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Biden, FTC: You have the right to repair your tech. Why that's good news for people who break their phones

The government is getting involved in the fight for your right to repair that broken tech yourself. Here's what we know.

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Right to repair just might change the way we all look at products we break. Here's what you need to know. 

Josh Miller/CNET

We've all been there: That moment where you drop your smartphone, your stomach starts turning as you watch it cartwheel towards the floor. It bounces a couple of times, and lands face down, and then there's a half-second moment full of dread as you reach down to pick it up, hoping that the screen isn't cracked. If you're lucky, that's where it ends. But it's only a matter of time before the display is ruined, and you're left wondering "How much is this going to cost me?"

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The government can't help you if you're accident-prone, but a recent executive order from President Joe Biden and a new policy statement from the Federal Trade Commission are both designed to help you save some money the next time you need to fix your phone.

Biden's executive order, issued in early July, came after years of debate by advocates calling for "right to repair," a series of rules that in theory would force phone developers, manufacturers of cars and washing machines, and even the makers of pricey farm equipment and medical devices to publicly post the diagnostic tools and documentation they use to fix products when they break. This would allow everyday people to either fix the product themselves or go to a third-party repair shop, rather than rely on "official" authorized repair centers, which are almost always the most expensive option.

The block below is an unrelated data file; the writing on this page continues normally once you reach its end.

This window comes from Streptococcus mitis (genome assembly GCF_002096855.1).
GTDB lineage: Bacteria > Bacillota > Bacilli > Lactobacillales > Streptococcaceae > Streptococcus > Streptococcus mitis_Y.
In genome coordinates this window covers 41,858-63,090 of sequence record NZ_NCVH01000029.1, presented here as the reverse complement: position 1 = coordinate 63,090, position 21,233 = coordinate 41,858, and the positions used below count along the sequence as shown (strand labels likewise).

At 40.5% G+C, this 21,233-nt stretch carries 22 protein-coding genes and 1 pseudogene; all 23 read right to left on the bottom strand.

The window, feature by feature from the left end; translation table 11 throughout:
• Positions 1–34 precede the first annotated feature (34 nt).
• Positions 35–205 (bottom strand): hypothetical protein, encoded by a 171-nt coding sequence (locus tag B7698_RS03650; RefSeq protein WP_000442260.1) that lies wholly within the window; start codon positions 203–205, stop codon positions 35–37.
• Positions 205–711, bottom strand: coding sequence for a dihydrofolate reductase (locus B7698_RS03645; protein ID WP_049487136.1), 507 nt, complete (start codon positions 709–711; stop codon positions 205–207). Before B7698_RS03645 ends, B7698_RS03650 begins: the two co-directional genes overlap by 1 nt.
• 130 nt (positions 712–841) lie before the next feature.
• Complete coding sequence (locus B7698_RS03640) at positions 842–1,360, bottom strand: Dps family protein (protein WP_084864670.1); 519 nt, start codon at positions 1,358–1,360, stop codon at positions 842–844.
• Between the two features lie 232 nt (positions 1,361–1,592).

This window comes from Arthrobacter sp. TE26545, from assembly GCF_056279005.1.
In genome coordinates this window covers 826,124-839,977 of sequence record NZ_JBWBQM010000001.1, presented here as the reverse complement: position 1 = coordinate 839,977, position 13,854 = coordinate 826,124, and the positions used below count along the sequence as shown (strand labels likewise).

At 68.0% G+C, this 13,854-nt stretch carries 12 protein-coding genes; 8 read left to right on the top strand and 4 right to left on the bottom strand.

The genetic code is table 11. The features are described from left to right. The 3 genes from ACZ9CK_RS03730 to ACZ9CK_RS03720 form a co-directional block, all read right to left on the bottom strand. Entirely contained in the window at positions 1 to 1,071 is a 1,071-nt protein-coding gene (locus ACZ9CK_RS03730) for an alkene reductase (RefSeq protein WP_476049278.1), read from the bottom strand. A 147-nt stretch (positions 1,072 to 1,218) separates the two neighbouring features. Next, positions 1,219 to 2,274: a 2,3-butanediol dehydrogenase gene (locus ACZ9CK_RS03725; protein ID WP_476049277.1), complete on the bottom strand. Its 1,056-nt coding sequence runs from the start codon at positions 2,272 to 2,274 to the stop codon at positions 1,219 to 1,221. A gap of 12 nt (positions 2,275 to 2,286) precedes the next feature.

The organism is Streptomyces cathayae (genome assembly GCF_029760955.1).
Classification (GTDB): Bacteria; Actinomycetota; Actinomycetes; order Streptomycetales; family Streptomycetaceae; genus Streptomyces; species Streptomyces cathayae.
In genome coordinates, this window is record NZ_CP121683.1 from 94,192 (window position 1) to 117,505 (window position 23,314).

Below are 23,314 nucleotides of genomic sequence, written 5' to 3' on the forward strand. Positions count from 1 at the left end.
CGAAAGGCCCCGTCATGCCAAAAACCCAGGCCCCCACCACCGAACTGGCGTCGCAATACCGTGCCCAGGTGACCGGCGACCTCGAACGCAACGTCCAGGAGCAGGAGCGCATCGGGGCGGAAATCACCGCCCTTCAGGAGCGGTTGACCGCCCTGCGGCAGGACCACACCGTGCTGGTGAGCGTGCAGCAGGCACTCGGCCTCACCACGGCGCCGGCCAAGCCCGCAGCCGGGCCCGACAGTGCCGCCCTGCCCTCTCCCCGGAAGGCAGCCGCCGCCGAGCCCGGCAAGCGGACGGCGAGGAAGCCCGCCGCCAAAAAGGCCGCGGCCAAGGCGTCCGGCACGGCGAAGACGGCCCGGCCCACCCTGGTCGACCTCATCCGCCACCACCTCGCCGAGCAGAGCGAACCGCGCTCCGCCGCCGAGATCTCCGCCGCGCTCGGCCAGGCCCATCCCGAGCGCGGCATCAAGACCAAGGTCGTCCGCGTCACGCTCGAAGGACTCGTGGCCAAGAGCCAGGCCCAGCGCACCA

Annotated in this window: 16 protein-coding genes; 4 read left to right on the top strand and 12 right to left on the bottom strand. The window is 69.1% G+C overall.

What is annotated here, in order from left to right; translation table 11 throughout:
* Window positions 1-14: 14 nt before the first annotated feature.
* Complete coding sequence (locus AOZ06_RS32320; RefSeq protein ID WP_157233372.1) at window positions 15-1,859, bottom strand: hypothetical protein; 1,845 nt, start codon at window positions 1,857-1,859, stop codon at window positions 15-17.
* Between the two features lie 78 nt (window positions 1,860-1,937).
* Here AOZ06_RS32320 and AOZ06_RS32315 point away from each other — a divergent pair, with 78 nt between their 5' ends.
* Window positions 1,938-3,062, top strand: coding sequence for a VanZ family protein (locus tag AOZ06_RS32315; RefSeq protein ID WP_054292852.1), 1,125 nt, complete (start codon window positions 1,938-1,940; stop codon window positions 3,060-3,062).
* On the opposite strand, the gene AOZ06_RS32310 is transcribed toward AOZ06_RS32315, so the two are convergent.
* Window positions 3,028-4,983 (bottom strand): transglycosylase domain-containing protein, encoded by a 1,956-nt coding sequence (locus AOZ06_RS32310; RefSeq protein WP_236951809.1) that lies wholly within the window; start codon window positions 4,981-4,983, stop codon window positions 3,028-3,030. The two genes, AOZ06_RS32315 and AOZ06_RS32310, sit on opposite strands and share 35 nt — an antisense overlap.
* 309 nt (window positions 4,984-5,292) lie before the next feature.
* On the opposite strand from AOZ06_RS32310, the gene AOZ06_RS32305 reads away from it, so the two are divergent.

The FTC quickly followed Biden's order with a 5-0 vote on a policy statement indicating the commission will begin to look at any warranty or repair restrictions that violate antitrust laws. 

The right-to-repair movement's been around for a while, and it's already won victories in states like Massachusetts, where voters in 2020 approved a bill that would allow third parties access to all sorts of data on cars that manufacturers typically didn't make public.

Below are common questions about the concept of right to repair, what it means for you and what the government is doing to make right to repair a reality.  (This story has been updated with new information.)

What is 'right to repair?'

Right to repair boils down to giving users and third-party companies the necessary tools, parts and manuals to repair a product they've purchased, like a blender or a new laptop, on their own instead of relying on the manufacturer of a product.

Another aspect of right to repair that's currently being discussed is forcing tech companies to design and build products that are easier to fix. 

For example, Apple's AirPod wireless earbuds are impressively tiny, which is part of the allure to them, but repair website iFixIt says they're almost impossible to repair. That's a problem when you consider that a couple years after getting your AirPods, the batteries will likely start to diminish. But instead of being able to take them apart and replace the batteries, you'll likely feel forced to just buy another pair. 

Apple did not immediately respond to a request for comment.

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What does right to repair mean for you as a consumer?

Should the government, whether it's at the state or federal level, pass right-to-repair legislation, it would potentially give you the option to attempt the repair yourself without voiding the warranty. 

Right now, if you have a cracked iPhone display and attempt to replace it yourself or have work done by a local repair shop and that person and/or company isn't an Apple Authorized Service Provider, or the replacement screen isn't an Apple approved part, your iPhone may no longer be covered under Apple's warranty.

Right-to-repair laws would also likely encourage more competition for repair services, which could drive down prices from third-party repair shops on everything from your phone to medical devices to tractors. 

What does right to repair mean for the environment?

By allowing consumers to repair and extend the life of products they own, it will in turn reduce the amount of waste and e-waste making its way into our landfills. 

Are tech companies for or against right to repair?